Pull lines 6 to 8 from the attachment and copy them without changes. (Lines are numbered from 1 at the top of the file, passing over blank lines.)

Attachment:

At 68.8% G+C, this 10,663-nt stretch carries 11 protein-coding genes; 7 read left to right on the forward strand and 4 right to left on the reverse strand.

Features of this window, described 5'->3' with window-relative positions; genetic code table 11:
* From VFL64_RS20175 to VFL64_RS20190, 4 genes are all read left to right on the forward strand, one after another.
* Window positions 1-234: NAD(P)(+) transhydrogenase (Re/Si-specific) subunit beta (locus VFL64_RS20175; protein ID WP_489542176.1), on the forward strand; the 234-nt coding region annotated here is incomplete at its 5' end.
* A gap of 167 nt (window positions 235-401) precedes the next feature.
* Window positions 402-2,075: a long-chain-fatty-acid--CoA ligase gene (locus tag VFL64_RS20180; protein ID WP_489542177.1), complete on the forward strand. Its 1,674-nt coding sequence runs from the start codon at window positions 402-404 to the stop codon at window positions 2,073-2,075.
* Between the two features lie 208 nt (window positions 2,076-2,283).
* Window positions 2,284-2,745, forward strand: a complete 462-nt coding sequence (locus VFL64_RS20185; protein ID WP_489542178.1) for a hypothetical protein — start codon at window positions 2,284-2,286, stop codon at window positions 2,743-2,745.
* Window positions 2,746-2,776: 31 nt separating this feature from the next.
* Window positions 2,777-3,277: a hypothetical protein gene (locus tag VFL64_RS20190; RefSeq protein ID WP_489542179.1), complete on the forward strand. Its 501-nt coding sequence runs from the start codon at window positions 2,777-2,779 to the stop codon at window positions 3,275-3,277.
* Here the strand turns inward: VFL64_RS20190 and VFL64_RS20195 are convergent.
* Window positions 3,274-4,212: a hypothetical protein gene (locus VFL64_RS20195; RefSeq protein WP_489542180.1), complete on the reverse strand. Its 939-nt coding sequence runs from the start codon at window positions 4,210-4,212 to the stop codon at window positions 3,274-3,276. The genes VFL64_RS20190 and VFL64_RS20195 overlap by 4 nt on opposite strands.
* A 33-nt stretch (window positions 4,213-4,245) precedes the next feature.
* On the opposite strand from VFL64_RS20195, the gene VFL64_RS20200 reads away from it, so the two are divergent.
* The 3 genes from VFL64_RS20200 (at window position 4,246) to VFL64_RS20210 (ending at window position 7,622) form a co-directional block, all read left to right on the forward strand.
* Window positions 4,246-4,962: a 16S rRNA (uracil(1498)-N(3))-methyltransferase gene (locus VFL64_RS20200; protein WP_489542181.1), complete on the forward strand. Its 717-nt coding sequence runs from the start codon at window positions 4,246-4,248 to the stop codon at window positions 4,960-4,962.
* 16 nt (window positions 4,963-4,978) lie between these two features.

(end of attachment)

* Window positions 402-2,075: a long-chain-fatty-acid--CoA ligase gene (locus tag VFL64_RS20180; protein ID WP_489542177.1), complete on the forward strand. Its 1,674-nt coding sequence runs from the start codon at window positions 402-404 to the stop codon at window positions 2,073-2,075.
* Between the two features lie 208 nt (window positions 2,076-2,283).
* Window positions 2,284-2,745, forward strand: a complete 462-nt coding sequence (locus VFL64_RS20185; protein ID WP_489542178.1) for a hypothetical protein — start codon at window positions 2,284-2,286, stop codon at window positions 2,743-2,745.